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Editorial: Post-pandemic Futures

Photo by Brayden Law on Unsplash

As we look to the end of 2020, many architects are breathing a sigh of relief at having navigated, with more or less success, a harrowing year. While office tower and luxury condo design are now on effective hold, other sectors such as suburban and ex-urban custom house commissions thrive as never before. Vancouver firms specializing in woodsy retreats on the Island and in the Interior are swamped with work. 

But what is most dangerous to architects right now is a false sense of security—extrapolating into next year and beyond the limited impact the coronavirus has had to-date on their practices and billings. Less than a year since the crisis began, it is too soon for the pandemic to have had deep impact on the perception of space needs and investment confidence—key factors that lead to building commitments. Flywheels can protect, but they can also crush.

The virus’s first wave confounded many with its fairly soft impacts on the profession, initially limited to a slight slowdown in construction and inconvenience to staff and clients. The second wave—and in particular, the economic hangover it engenders even after the virus is conquered—will stagger many more with deep, hard and long-lasting changes.

Here are some scenario speculations:

  • Government supports to businesses and individuals have been quite effective in tempering the economic impact of the first wave, but cannot be sustained indefinitely. The resulting Himalayas of debt will block increased public and private spending for a decade or more. Unlike the post-1945 boom, there is little prospect of strong economic growth to melt down this public debt. Our situation will be more like the 1950s in Britain than in California.
  • The sheer size of public debt will limit the traditional response to downturns: turning up the fiscal taps further to fund infrastructure or housing initiatives. Looking at the long list of pandemic-prompted investments from the Canadian government, it is striking how low a ratio of spending to-date is dedicated to infrastructure and housing. By definition, these are the biggest ticket items governments can contemplate, and the ones that most involve architects.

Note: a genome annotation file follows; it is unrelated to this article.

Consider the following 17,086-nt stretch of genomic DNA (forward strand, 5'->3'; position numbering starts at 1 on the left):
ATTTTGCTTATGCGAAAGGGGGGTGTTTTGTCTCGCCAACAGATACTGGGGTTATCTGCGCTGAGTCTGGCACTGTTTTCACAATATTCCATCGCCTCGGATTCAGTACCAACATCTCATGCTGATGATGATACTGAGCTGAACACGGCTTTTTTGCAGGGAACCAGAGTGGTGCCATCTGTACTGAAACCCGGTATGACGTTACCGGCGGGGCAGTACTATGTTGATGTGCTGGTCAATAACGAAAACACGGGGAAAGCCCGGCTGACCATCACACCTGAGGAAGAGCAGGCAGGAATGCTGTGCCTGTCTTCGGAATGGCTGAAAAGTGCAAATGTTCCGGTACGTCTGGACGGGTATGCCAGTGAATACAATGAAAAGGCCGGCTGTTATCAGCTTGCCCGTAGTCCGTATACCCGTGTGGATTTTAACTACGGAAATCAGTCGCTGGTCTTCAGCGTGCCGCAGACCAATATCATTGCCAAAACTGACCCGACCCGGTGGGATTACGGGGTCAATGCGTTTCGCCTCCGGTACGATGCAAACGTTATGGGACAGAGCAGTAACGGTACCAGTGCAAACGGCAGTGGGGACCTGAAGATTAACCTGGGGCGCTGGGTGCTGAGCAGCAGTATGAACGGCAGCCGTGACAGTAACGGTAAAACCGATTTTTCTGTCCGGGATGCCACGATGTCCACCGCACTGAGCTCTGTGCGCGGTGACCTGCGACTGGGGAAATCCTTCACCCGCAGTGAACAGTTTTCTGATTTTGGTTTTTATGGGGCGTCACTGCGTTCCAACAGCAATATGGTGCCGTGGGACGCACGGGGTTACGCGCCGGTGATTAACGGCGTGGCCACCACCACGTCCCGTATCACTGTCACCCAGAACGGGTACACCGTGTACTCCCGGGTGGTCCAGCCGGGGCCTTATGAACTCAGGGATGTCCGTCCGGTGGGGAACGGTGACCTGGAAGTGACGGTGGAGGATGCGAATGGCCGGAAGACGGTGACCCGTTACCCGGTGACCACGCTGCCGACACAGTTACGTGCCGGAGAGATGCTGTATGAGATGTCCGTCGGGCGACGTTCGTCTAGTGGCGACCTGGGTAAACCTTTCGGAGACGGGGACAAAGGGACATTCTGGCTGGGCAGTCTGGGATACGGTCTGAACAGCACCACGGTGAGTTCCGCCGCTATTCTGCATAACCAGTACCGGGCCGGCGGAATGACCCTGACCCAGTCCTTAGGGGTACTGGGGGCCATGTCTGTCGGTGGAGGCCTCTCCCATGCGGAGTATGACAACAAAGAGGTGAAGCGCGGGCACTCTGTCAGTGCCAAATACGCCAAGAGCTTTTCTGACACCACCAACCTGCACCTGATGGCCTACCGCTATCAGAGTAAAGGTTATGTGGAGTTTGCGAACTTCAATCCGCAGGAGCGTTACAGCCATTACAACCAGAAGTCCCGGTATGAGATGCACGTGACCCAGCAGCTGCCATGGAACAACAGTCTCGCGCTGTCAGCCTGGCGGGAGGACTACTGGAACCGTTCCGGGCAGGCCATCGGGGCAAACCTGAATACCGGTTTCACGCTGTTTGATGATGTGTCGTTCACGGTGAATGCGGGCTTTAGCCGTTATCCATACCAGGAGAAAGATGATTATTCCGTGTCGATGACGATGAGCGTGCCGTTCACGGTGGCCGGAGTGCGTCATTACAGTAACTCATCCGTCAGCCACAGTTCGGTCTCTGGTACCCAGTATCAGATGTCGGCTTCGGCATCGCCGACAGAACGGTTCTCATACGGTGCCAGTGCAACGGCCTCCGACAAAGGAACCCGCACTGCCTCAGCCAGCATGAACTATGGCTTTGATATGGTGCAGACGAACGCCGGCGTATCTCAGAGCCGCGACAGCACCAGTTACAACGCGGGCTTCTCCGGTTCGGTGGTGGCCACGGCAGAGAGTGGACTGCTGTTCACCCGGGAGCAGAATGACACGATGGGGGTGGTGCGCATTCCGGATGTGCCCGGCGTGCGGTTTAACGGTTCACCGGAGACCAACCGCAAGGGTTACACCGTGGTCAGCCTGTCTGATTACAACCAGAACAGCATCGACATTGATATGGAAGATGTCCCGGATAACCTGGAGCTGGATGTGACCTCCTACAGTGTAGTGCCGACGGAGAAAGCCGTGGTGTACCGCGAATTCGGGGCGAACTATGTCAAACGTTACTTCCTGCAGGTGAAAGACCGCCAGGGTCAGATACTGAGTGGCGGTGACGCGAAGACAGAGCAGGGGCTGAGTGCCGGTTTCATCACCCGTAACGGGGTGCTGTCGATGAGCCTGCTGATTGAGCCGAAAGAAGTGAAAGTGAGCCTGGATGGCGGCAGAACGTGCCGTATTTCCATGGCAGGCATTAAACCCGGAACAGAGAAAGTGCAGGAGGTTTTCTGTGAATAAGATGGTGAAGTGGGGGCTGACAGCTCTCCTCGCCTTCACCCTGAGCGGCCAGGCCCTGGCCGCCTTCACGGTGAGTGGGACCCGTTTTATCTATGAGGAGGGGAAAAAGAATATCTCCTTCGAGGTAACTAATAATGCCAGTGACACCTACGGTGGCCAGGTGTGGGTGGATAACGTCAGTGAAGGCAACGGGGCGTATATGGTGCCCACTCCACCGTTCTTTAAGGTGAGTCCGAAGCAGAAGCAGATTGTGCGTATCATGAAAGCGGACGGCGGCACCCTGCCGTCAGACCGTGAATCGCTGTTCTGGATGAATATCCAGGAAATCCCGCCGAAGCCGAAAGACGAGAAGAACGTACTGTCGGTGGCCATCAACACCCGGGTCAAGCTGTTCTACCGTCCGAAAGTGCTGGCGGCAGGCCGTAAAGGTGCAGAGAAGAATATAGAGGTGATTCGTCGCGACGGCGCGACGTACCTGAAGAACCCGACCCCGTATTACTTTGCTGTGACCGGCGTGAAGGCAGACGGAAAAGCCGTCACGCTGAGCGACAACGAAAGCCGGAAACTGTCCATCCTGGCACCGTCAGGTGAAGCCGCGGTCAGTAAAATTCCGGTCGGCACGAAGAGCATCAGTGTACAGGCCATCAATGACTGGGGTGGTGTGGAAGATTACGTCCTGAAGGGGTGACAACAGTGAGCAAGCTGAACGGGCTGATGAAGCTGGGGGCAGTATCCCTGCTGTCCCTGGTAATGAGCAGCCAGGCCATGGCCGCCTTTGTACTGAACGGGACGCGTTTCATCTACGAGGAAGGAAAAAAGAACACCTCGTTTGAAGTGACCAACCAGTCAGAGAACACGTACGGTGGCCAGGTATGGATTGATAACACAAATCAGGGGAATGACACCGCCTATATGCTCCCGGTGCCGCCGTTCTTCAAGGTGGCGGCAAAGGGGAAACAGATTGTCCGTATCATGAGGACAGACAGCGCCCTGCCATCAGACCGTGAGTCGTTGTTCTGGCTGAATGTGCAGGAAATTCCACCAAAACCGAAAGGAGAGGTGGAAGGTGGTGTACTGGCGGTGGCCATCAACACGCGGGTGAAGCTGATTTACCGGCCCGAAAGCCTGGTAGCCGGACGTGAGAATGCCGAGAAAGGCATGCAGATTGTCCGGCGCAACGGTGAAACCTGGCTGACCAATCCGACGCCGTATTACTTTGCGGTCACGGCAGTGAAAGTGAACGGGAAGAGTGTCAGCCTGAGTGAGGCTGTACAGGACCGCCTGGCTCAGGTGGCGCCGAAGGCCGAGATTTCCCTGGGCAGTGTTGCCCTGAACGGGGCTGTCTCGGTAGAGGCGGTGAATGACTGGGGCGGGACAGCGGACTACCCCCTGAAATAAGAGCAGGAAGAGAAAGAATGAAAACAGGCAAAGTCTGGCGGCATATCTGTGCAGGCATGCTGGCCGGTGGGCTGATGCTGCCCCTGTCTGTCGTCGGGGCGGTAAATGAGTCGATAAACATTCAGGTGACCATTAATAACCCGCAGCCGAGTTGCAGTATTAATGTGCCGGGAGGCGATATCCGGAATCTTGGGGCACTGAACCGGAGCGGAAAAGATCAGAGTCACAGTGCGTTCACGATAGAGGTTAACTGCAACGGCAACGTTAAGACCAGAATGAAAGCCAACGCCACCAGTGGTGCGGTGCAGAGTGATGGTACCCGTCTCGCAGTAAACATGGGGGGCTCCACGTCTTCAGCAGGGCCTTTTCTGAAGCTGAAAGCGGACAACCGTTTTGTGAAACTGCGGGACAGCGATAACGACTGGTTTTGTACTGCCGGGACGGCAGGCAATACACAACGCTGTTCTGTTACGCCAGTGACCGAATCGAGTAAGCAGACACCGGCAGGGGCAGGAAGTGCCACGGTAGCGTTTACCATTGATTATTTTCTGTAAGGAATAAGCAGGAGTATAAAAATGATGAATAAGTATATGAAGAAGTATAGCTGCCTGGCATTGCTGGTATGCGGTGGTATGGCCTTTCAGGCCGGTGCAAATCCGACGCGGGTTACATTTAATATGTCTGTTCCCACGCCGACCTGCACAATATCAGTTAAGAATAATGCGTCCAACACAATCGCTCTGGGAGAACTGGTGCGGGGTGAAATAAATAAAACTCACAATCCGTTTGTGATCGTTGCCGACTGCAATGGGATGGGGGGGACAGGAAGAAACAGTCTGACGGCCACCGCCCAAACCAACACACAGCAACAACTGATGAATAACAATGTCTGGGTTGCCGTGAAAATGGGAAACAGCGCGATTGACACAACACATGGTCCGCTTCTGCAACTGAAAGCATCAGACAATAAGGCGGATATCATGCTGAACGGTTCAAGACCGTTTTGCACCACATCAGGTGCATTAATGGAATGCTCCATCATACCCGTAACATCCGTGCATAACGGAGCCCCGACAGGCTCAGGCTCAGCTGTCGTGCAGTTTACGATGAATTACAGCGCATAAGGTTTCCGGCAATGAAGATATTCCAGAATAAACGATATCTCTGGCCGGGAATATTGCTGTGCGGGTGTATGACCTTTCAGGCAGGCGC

• Economists are divided on whether the economic impact in the medium term (three to six years) of this unprecedented peacetime level of public debt will be inflation or deflation, but there is high confidence it will be one or the other. This is dismal news for architects, because either one is injurious to the confidence that allows businesses, institutions and individuals to sink huge capital costs into the construction of buildings.
  • We have been living in a bubble—a continuous building boom powered by low interest rates and ongoing demand for the natural resources that still power our economy. A need for ever-more new buildings and consumer goods will reduce with an aging population (even accounting for a complete rebuild of our heinous care homes), plus a global switch away from the oil and gas that still power Canada’s economy much more than most of us would admit. Inevitably, interest rates will rise, putting a semi-permanent lid on growth in construction and consumption. In terms of public investment and new construction, most of us would wish for a Danish future, but we are more likely to get an Italian one.

This list may come across as unduly pessimistic, but in my experience, all effective optimists begin as realists. The rainbow above these dark clouds is the prospect that this is the last, best chance for architects to make a case for how their skills can empower better lives. Both as individuals—and especially through their professional organizations—architects have done a dismal job of making a positive case of what we can do for society. Telling sad tales of laying off staff or reductions in billings will evoke little public sympathy: not when others are suffering more, and a million have died of Covid-19 so far. No-one can advocate for positive rebuilding better than architects: and the time to start is now, before the worst hits.

The single word that every architect needs to broadcast now is “public,” because it could be the foundation of rebuilding. Architects must own and advance the new narrative of the public—public buildings, public space, public housing—because it will resonate broadly while representing the best of what they can do.  There will come a time when our ensconced fellow citizens will emerge from the caves of their partial and complete lockdowns with a renewed curiosity in the whole idea of the public. We need be standing ready outside the entrances of those caves, smiling in the sunshine, and holding out speculative scale models, manifestos, city plans and energy audits showing what the new world could be.

Guest editorial writer Trevor Boddy is part of a multi-disciplinary group undertaking a formal post-pandemic scenario planning process for Vancouver, addressing a two-to-five year timeframe. Feedback is welcomed at [email protected]

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